rec11 - CS 3110 Recitation 11 Refs and Arrays Warning: You...

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CS 3110 Recitation 11 Refs and Arrays Warning: You should NOT be using any of the features described in this recitation for your implementation of PS3. Any implementation of PS3 using imperative features of OCaml such as refs or arrays will get a zero. Thus far, we've been working with the purely functional fragment of OCaml. That is, we've been working with the subset of the language that does not include computational effects (also known as side effects) other than printing. In particular, whenever we coded a function, we never changed variables or data. Rather, we always computed new data. For instance, when we wrote code for an abstract data type such as a stack, queue, or dictionary, the operations to insert an item into the data structure didn't effect the old copy of the data structure. Instead, we always built a new data structure with the item appropriately inserted. (Note that the new data structure might refer to the old data structure, so this isn't as inefficient as it first sounds.) For the most part, coding in a functional style (i.e., without side effects) is a "good thing" because it's easier to reason locally about the behavior of the code. For instance, when we code purely functional queues or stacks, we don't have to worry about a non-local change to a queue or stack. However, in some situations, it is more efficient or clearer to destructively modify a data structure than to build a new version. In these situations, we need some form of mutable data structures. Like most imperative programming languages, OCaml provides support for mutable data structures, but unlike languages such as C, C++, or Java, they are not the default. Thus, programmers are encouraged to code purely functionally by default and to only resort to mutable data structures when absolutely necessary. In addition, unlike imperative languages, OCaml provides no support for mutable variables. In other words, the value of a variable cannot change in OCaml. Rather, all mutations must occur through data structures. Refs There are only two built-in mutable data structures in OCaml: refs and arrays. OCaml supports imperative programming through the primitive parameterized ref type. A value of type "int ref" is a pointer to a location in memory, where the location in memory contains an integer. It's analogous to "int*" in C/C++ or "Integer" in Java (but not "int" in Java). Like lists, refs are polymorphic, so in fact, we can have a ref (i.e., pointer) to a value of any type. A partial signature for refs is below:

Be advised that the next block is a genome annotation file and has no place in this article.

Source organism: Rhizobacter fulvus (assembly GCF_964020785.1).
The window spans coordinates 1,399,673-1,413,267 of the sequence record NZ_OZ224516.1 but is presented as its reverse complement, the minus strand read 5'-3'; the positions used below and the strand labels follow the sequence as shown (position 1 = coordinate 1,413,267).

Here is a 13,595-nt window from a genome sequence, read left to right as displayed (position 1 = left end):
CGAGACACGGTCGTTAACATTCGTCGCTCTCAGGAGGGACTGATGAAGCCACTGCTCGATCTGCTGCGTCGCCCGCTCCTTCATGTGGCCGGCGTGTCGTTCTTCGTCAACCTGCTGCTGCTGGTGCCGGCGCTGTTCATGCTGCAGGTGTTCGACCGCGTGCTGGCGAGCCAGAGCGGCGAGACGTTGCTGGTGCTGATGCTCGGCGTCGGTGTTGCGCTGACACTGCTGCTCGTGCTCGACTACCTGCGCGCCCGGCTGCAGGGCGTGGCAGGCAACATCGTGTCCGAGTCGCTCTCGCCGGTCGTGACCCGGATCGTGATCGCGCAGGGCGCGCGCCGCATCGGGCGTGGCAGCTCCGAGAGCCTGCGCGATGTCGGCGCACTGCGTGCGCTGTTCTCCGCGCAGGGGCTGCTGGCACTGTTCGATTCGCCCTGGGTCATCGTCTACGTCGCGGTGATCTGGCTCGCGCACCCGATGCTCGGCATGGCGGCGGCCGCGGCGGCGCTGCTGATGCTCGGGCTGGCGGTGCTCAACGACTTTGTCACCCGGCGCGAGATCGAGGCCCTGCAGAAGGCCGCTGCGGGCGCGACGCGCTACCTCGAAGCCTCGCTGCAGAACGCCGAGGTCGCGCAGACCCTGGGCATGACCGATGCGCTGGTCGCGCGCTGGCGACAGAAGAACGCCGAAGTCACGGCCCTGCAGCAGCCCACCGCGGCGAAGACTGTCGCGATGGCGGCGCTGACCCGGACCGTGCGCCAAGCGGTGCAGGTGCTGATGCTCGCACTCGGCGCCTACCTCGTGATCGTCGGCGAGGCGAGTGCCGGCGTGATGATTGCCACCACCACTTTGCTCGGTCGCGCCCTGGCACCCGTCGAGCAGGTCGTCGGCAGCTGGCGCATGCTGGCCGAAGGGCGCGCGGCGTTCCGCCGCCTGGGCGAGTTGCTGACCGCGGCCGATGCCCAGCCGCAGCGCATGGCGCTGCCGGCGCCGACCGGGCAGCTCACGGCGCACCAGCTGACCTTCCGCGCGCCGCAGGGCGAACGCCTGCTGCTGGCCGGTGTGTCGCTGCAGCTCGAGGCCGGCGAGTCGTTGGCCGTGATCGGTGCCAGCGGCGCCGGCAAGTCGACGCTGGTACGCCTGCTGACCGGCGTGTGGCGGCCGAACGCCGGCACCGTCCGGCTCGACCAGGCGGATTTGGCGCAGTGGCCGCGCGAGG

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rec11 - CS 3110 Recitation 11 Refs and Arrays Warning: You...

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